|A variety of beetles with similar feeding behaviors, sometimes collectively|
called "plaster beetles". Drawing from Mallis Handbook of Pest Control.
These are tiny beetles ranging in size from 1-3 mm.
Among the insects I've been seeing lately are a group of beetles historically called "plaster beetles" or "mold beetles". Though no longer a very accurate moniker (since joint compound has mostly replaced plaster in construction), plaster beetles feed on the fungi and mold spores found on building materials (including plaster and gypsum) after being exposed to rain and humidity during construction. The most common plaster and mold beetles come from the families Lathridiidae and Cryptophagidae (the Latin translation of which means "hidden feeders"). According to Smith and Whitman in the NPMA Field Guide to Structural Pests, these beetles can also become serious pests in otherwise squeaky-clean pharmaceutical, food manufacturing, canning and bottling facilities.
In Frank Meek's chapter on occasional invaders in the Mallis Handbook of Pest Control, he notes that the life cycle of plaster beetles can be completed in as little as 13 to 28 days. That's pretty fast for an insect, and it explains how hundreds or thousands of tiny beetles can "suddenly" appear, coming from the walls and flooring of new homes. These beetles can also show up in older homes when moisture and high humidity occur.
|Tiny (0.75 mm) beetle larvae swept up from a wood floor with |
moisture "issues". The likely diagnosis is some kind of plaster or mold
beetle. Within weeks adult beetles will be infesting the home and
puzzling everyone as to their identity.
I recently received a sample from a PMP that comes close to providing "smoking gun" evidence for how these beetles come to infest buildings. The sample consisted of thousands of the tiniest larvae swept up from a wooden floor (see picture). As expected, the floor reportedly had moisture issues. Somewhere, hidden under the glued-down flooring of that home, I imagined millions of "plaster beetles" breeding while feeding on mold spores and fungi associated with the slowly rotting wood.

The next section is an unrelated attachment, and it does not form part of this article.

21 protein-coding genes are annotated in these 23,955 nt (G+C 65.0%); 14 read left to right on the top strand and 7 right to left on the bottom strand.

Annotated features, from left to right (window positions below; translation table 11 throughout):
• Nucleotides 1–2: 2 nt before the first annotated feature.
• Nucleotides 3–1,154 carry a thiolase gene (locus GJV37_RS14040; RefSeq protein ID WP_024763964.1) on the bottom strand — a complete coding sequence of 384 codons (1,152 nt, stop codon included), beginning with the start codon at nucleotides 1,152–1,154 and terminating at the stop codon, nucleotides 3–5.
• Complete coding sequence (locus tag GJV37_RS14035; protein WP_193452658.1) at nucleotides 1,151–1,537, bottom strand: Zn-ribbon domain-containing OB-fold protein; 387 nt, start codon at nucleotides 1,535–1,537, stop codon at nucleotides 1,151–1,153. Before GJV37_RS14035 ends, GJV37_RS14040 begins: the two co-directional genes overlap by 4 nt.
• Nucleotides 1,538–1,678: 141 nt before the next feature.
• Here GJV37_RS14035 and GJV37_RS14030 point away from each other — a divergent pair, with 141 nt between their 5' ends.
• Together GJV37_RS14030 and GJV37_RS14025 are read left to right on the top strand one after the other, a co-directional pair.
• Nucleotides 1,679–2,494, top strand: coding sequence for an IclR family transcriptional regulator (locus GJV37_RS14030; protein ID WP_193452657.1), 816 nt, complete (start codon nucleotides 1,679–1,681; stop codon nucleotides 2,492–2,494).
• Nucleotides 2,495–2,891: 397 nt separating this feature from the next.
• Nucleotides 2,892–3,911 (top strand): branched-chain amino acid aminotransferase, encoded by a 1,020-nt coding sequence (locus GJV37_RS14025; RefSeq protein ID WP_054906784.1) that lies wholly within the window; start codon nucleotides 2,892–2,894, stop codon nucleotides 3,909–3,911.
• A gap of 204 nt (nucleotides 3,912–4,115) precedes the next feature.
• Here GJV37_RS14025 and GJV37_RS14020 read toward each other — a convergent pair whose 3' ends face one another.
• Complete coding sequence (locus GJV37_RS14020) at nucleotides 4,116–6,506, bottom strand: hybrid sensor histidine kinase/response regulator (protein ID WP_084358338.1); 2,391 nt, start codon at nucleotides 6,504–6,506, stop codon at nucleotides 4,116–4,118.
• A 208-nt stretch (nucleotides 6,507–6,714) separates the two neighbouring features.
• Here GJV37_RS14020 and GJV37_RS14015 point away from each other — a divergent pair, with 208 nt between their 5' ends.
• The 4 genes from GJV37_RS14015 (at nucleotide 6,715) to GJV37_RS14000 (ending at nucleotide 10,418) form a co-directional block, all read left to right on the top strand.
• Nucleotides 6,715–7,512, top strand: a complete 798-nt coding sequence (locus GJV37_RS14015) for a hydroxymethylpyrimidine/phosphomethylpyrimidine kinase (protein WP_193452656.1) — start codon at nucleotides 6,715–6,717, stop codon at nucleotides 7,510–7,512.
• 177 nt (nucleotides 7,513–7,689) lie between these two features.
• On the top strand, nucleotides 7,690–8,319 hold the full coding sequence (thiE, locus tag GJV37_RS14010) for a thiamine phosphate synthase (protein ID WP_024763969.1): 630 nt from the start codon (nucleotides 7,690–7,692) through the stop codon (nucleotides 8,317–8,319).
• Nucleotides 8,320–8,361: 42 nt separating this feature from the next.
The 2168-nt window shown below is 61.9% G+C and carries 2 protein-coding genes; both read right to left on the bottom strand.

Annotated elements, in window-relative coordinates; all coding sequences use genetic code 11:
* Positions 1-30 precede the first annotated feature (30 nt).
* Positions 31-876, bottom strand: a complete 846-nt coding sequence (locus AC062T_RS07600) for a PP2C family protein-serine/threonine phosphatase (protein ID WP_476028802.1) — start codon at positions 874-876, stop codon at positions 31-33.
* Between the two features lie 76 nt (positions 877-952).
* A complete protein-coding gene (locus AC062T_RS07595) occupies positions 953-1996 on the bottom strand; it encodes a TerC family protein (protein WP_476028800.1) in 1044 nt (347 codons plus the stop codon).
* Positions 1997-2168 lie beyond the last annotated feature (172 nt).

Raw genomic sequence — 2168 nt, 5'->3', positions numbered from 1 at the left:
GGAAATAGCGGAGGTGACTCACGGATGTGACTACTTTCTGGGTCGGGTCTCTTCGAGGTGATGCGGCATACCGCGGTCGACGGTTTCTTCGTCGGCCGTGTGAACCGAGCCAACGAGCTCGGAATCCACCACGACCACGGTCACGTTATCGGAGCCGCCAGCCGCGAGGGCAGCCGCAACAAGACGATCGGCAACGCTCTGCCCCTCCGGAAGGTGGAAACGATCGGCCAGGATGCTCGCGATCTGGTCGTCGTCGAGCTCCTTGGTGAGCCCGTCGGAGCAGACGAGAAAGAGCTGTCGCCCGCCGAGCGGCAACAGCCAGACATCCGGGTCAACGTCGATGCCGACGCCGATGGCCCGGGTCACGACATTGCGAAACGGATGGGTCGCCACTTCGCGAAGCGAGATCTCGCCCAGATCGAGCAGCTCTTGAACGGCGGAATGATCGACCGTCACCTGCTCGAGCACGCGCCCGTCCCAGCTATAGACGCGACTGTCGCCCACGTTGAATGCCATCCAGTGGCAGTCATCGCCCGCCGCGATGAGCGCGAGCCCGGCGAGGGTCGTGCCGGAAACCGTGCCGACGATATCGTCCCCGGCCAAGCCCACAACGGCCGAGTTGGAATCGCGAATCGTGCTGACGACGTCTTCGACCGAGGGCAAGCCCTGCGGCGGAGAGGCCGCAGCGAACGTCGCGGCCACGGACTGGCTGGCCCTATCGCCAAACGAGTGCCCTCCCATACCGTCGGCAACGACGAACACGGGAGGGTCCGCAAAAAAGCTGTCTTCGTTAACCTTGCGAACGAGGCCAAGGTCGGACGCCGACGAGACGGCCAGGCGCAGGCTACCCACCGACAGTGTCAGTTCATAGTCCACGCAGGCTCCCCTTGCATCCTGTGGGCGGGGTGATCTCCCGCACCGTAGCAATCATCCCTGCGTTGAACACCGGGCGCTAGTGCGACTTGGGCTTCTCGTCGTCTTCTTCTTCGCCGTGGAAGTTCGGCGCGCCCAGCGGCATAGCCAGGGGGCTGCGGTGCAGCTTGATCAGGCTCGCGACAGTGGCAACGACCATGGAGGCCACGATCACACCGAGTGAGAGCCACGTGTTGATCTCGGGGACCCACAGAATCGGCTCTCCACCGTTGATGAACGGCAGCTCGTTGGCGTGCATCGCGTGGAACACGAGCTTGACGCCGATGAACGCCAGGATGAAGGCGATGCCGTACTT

Most plaster beetle problems can be solved by eliminating the source of moisture (and patience). In new homes that were exposed to the elements during construction, properly designed and installed HVAC systems should eventually drive down humidity in the walls and floors. It may take multiple months, but eventually these beetles will disappear as molds desiccate and go dormant.
Wooden floors glued to concrete slab foundations pose a different challenge, as my wife and I learned the hard way. We paid a contractor who assured us he had successfully installed many wood floors as glue downs on concrete slab foundations (the most common house foundation in our area). A few months after installation we noticed cupping and buckling of the new floor. A moisture meter showed high (up to 20%) moisture in parts of the installed flooring. We had no water leaks under the house, but natural moisture exists under any concrete slab. We got off relatively easily by pulling up all warped sections of flooring, putting down a chemical moisture barrier (usually epoxy or urethane based), reinstalling the wood and having the whole floor hand-scraped to hide further imperfections. Over ten years later we've not had any more problems, but I learned my lesson. There are plenty of contractors out there who do not plan for moisture, and hardwood floors will fail because of it.
|An unidentified cossonine weevil (2 mm) collected from a home with|
moisture problems. The presence of similar-looking beetles
should alert PMPs to likely moisture issues. Note the elongated
face typical of weevils.
The next time you are faced with tiny beetles in a home that do not seem to fit the description of stored product pests, consider plaster beetles and wood weevils. They may be trying to tell you a story about your customer's home.